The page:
Bennett Takes on New Career in Oceanport

March 14, 2014
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By John Burton

OCEANPORT – F. Scott Fitzgerald said there are no second acts in American life. Fitzgerald clearly never met John Bennett.

“This is what, my third, or fourth career?” said Bennett, who stepped back from the practice of law Jan. 1 when he was named borough administrator and department of public works supervisor.

“You might take a new job during your work life, but this is a whole other career,” he said.

Bennett had been holding the two posts on an interim, part-time basis for a few months while borough officials searched for a permanent replacement. The borough initially hired retired Neptune administrator Philip Huhn to serve in an interim capacity but then Bennett, who had been borough attorney, said he wanted to apply for the positions and he was hired at $90,000 a year.

Bennett, 65, who has lived in Red Bank for the last six years, had a 40-year legal career, specializing in municipal and land use law. In addition, he has been a Republican Party stalwart for much of that time. For 24 years Bennett served as an elected representative to the state Legislature –elected to the Assembly in 1979 and then appointed to fill a Senate vacancy in 1989. He went on to win four terms in the Senate. During his tenure, Bennett was Senate majority leader, copresident and was acting governor in 2002.

Bennett lost his controversial reelection bid for the 12th District in 2003. But in 2012 he was elected as the Monmouth County Republican Committee chairman. He plans to seek reelection to that post in June.

Along with those roles, Bennett has been teaching courses in state and local government at Montclair State University for the past five years.

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“I’ve been very fortunate in my life in that I’ve had the chance at second careers,” he said. “I loved them all.”

With the responsibilities these new positions offer, Bennett has considerably scaled back his legal work. He had been the managing partner for the Dilworth Paxson firm’s Red Bank office, and was representing a number of municipalities. Now he remains of-counsel with the firm, working in an advisory role. He is now collecting his state pension from the numerous public positions he has held throughout the year.

His daughter, Megan Bennett Clark, has taken over as managing partner and is working as Little Silver’s attorney, a post Bennett held for a number of years.

Paring down some of his responsibilities means, he has been “getting a chance to spend time with my five grandkids.”

There is plenty for him to do in Oceanport.

“There are a lot of things going on that I want to play a part in,” he said.

The community is facing challenges with the lengthy redevelopment of the former Fort Monmouth property. The borough is looking to work with federal, state and county agencies to bring the proper mix of uses to benefit and protect the community and the surrounding area. On top of that, borough officials are working with representatives from Monmouth Park racetrack, as the owners plan to develop it as year-round attraction. Monmouth Park is a particularly important location for the borough, because it contributes as much as 25 percent of all taxes the borough receives, Bennett said.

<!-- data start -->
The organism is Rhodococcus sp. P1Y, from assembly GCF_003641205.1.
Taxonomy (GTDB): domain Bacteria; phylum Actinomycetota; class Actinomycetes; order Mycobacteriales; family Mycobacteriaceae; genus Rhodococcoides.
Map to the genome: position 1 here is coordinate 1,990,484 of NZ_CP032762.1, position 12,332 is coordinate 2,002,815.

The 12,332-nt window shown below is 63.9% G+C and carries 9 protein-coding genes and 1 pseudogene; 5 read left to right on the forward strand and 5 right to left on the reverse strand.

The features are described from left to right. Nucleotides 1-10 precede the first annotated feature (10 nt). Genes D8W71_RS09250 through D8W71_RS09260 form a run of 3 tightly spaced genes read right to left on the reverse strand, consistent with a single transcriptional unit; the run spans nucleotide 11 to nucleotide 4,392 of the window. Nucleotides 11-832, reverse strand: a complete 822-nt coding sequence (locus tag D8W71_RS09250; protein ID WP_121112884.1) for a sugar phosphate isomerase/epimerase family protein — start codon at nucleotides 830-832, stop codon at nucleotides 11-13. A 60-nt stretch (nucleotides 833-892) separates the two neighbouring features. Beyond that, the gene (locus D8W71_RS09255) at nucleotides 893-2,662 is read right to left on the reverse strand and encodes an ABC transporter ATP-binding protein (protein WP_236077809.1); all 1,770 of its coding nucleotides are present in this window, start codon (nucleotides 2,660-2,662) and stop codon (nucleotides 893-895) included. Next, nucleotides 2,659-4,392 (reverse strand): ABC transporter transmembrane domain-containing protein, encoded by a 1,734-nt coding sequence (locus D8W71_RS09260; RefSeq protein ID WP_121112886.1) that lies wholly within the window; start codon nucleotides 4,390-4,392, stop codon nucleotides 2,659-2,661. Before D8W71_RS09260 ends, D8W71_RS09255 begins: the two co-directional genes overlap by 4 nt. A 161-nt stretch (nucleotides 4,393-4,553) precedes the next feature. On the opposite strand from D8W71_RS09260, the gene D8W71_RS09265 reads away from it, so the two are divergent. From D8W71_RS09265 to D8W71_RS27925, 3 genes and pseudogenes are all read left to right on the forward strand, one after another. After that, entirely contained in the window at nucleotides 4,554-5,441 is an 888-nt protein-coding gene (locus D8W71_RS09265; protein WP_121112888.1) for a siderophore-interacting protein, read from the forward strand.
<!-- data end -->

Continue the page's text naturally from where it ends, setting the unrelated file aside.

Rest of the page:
Bennett sees his experience in land-use law as a real asset with those projects.

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Keeping him equally busy has been a particularly active, storm-ridden winter that has taxed public works’ six employees. Bennett, like many of his counterparts, needed to secure the hard-to-find road salt and caused him to spend a number of all-nighters in borough hall.

Another project on the front burner is moving borough employees and business offices to the Old Wharf House on East Main Street. The nearly 50-year-old borough hall on Monmouth Boulevard has been found to be in much worse shape structurally from the damage Sandy wrought than first thought.

“Even though it’s a small town,” with a population of approximately 5,500, “there’s a lot going on,” he said.
The role of administrator, as Bennett sees it, is to be responsible for the day-to-day operations of the municipal government and keep the mayor and council abreast of what’s happening. Bennett has found that his considerable Rolodex of contacts throughout the state, and especially in Trenton, has been helpful in some cases. “You come up into a job like this and it’s helpful to know people,” Bennett said.

At this stage of life, it’s important to be doing something you enjoy. “I am, I truly am,” he said adding, “but, don’t ask me at 4 a.m. during a storm when I’m here” in the office.

There are no retirement plans as of now. He plans to continue keeping busy.

“As long as I have the ability to give something, I want to do it,” and “keep this a nice place to live.”

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